Let's say you lost that last bet at $3276.8. You have now lost $6553.5 in 15 quick bets and will start to wonder if it's even possible to hit below 50 15 times in a row when the odds are supposed to be 50/50. It doesn't sound reasonable to think that would happen without anyone tampering with the game, huh?

Well, it is (I have had worse losing streaks!). We tend to think that every bet you lose when the odds are 50/50 will increase our chance of winning our next bet, especially when we see how the bets we are making quickly becomes very large bets.


But chance (or odds) doesn’t work like that. For every new game you play, you will have a 50/50 chance of winning. Nothing more, nothing less. If you had been rolling with a real dice, the dice wouldn’t keep track of how many bets you have lost in a row. And this is how we also need to view online gaming.


Go to the list where you find your previous bets (oh, and change seed first!) and click "verify". You will be sent to a different site, where you can see that input: client seed (your seed), server seed (casinos seed) and nonce (how many games you've played with these seeds). And you will see the output: decrypted server seed and  hmac_sha256 (this is the server seed, client seed and nonce together). A bit further down the page you will see the results.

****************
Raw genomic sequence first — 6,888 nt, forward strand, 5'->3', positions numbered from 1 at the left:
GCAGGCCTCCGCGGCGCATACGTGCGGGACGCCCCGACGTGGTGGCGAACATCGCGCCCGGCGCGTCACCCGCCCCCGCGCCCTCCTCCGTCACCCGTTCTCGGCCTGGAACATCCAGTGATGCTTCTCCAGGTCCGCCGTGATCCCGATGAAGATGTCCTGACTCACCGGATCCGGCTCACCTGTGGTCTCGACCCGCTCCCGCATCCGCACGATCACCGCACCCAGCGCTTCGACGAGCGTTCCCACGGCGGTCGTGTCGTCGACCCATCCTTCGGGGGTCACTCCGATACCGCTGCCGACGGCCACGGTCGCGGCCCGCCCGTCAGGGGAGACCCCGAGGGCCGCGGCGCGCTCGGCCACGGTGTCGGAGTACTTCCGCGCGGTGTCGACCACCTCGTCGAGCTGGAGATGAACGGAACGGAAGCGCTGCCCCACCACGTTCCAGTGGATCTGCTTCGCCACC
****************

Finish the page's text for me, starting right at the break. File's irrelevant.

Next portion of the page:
The hmac_sha256 is hexadecimal and needs to be converted to bytes. 



The upper row is hexadecimal, and the lower row is bytes. If you mistrust this information, you can use any other hexadecimal converter, and it will show you the same result. The next step is to convert bytes to numbers. This game uses the first 4 bytes and will always do that; other games might use more. 


Let’s calculate!


(119 / (256^1))  =

use 119 because that’s the first bytes in the bottom row. use 256 because the hash is sha256, and finally the ^1 because this is the first number we calculate.

(119 / (256^1))  = 0.464843750

(206 / (256^2)) = 0.003143311

(56 / (256^3)) = 0.000003338 

(45 / (256^4)) = 0.000000010 



Add these together.

0.464843750 + 0.003143311 + 0.000003338 + 0.000000010 = 0.467990409

Multiply the result with 10001 to round off  the decimals = 4 680.372080409

Finally divide the result with 100 to get a number between 1-100 with 2 decimals.

4 680.372080409 / 100 = 46.80372080409


46.8 is precisely what the dice showed us in-game. We didn't get scammed, and nobody had tampered with the game. 

We were just unlucky.